2 apples, grated

1tsp baking powder

½ tsp bicarbonate of soda

280g rice or buckwheat flour (available in most supermarkets, including Tesco and Sainsbury's)

Pinch of salt

1tsp ground cinnamon

200g walnuts, chopped

75g raisins

1tbsp sesame seeds

100g ricotta or Greek yogurt/coconut yoghurt, to serve

200g seasonal berries, such as raspberries or blueberries, to serve


Preheat the oven to 180°C/gas 4/350°F. Line a 1kg loaf tin with baking paper.

Cream the butter and sugar in the food processor, add in the egg, dates, vanilla and grated apples and pulse to combine. Sift in the baking powder, bicarbonate of soda and flour with a pinch of salt and the cinnamon. Fold in the walnuts and raisins and process for five seconds so the nuts and raisins are mixed in well, but not too broken up.

Pour the mixture into the tin, smoothing over the top gently, and bake for 50 minutes to one hour, until just cooked through. To see if the loaf is cooked, insert a skewer in the middle - if it comes out clean, it is done. Leave the loaf to cool in the tin for a few minutes, then transfer to a wire rack to cool completely. Top with the sesame seeds.

Cut into inch-thick slices and toast. Serve with the ricotta/yoghurt and berries.

Storage boxes, set of three £40, Laura Ashley

Jam jar glasses, set of four £16, Next

Add a measure of cool to your kitchen with these Cath Kidston weighing scales £25, Daisy Park

Puffin milk jug £10,

Copper dough cutter £4, Sainsbury's

what you'll need

2 lamb rumps (about 250g each)

1tsp dried rosemary

1tbsp coconut oil or butter

Olive oil, to serve

Chilli flakes, to serve

Salt and freshly ground black pepper, to taste

For the cauliflower mash

1 cauliflower, roughly chopped

1tbsp coconut oil or butter

1 onion, finely chopped

2 garlic cloves, crushed

1tbsp dried rosemary



Preheat the oven to 190°C/gas 5/375°F. Trim off any excess fat on the lamb and score the top with a sharp knife. Season with salt and pepper and sprinkle over the rosemary.

Heat a pan with the one tablespoon of oil or butter and cook the lamb fat side down for four minutes, turning it over every minute until browned. Pop it in the oven for 15 minutes then leave it to rest for five minutes.

To make the cauliflower mash, cook the cauliflower in a pan of boiling water for seven to 10 minutes, until it is cooked through. Drain.

Meanwhile, heat the oil or butter in a frying pan and throw in the onion. Sauté for three minutes then throw in the garlic, a big pinch of salt and the rosemary. Cook for another three minutes then leave to cool slightly.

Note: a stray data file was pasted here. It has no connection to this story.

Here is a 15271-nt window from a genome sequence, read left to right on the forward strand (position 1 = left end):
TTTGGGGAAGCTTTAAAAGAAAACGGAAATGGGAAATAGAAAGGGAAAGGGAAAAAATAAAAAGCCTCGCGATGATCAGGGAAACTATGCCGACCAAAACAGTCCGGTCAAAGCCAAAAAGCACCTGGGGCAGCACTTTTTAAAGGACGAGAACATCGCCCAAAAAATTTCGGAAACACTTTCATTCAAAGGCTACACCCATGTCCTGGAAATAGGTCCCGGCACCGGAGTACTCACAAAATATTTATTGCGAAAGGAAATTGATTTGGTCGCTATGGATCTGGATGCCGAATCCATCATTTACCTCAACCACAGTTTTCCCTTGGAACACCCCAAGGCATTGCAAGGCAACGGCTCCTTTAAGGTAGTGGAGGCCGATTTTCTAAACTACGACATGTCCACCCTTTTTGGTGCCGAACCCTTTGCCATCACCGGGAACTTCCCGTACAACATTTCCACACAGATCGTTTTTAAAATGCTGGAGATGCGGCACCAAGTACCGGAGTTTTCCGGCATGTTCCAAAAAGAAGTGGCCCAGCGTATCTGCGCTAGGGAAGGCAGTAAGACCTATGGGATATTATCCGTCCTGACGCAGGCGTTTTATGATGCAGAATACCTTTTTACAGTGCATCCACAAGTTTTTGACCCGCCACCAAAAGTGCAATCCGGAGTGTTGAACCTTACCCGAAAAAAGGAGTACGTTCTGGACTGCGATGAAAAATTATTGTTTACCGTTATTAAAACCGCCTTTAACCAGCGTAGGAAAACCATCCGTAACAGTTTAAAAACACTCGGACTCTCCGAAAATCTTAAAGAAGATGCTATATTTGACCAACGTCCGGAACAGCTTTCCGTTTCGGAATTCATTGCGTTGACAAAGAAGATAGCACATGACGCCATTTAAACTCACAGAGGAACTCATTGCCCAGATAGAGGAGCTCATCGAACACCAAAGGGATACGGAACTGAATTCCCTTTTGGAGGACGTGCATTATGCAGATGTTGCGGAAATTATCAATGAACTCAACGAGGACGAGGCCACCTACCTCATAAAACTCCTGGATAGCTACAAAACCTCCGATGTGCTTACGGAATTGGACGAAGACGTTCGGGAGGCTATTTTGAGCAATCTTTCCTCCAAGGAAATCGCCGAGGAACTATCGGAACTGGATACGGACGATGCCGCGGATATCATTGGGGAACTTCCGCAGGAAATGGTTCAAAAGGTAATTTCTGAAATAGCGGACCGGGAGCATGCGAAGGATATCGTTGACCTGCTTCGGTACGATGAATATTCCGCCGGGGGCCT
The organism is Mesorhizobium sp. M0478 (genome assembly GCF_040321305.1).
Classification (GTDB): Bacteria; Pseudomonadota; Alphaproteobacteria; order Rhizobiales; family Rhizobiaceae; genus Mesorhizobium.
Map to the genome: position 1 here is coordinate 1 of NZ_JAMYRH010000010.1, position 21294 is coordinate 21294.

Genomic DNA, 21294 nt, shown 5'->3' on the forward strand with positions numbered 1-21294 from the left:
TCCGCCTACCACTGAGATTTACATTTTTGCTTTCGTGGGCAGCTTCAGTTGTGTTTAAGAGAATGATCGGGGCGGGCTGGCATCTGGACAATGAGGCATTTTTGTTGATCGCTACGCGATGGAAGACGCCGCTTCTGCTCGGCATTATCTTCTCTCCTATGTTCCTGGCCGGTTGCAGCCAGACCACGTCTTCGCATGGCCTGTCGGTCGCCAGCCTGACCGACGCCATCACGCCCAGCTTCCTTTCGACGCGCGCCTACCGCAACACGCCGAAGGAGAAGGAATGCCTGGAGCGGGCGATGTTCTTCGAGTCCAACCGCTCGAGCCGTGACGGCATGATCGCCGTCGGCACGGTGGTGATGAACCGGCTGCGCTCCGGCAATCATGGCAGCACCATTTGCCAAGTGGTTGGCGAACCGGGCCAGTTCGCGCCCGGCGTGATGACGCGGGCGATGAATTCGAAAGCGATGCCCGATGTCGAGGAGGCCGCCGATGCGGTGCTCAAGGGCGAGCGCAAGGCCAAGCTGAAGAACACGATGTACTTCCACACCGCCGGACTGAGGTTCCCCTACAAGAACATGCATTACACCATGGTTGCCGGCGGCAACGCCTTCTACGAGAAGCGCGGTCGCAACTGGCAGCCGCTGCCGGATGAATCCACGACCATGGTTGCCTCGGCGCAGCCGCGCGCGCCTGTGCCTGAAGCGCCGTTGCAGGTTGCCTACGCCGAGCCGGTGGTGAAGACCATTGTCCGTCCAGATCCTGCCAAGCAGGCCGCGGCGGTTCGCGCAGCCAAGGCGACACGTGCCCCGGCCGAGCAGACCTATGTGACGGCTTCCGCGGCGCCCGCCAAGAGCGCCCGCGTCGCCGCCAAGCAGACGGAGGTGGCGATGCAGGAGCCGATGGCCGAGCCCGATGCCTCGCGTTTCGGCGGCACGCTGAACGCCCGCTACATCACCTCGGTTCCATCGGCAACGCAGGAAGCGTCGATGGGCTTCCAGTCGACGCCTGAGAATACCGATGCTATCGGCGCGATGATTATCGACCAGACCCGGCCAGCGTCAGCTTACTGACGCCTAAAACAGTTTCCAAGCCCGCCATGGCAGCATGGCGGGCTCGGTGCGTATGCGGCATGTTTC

Mash the onion mix with the cauliflower, scraping out all spices and oil from the pan. Serve the mash and lamb with a drizzle of olive oil, salt and pepper and a pinch of chilli flakes.

what you'll need

1tbsp coconut oil or butter

3 garlic cloves, crushed

1tbsp freshly grated ginger

100g wild or button mushrooms, chopped in half

450ml chicken stock

1tbsp tamari

2 star anise

1 cinnamon stick

1 large carrot or 2 small, julienned

3 pak choi, cut in half

4 eggs

1 red chilli, finely sliced, to serve

2 spring onions, finely sliced, to serve


Heat the oil or butter in a pan, throw in the garlic and ginger and cook for 30 seconds, then throw in the mushrooms and stir-fry for two minutes. Pour over the stock, tamari, star anise and cinnamon stick and bring to a boil, then reduce to a simmer and cook for 10 minutes. Throw the carrots and pak choi into the soup to cook for a further seven minutes while you prepare the eggs.

Gently lower the eggs one by one into a pan half-filled with boiling water. Boil for five minutes for runny yolks and nine minutes for hard-boiled.

Drain and hold under cold running water to stop them cooking and to cool them enough to peel.

Ladle the soup into two bowls, slice the eggs in half and place on top of the soup. Throw the chilli and spring onions over the soup to serve.

When you come across the cinnamon stick or star anise, make sure to remove them. They are there to add flavour to the soup, but not to be eaten.

Belfast Telegraph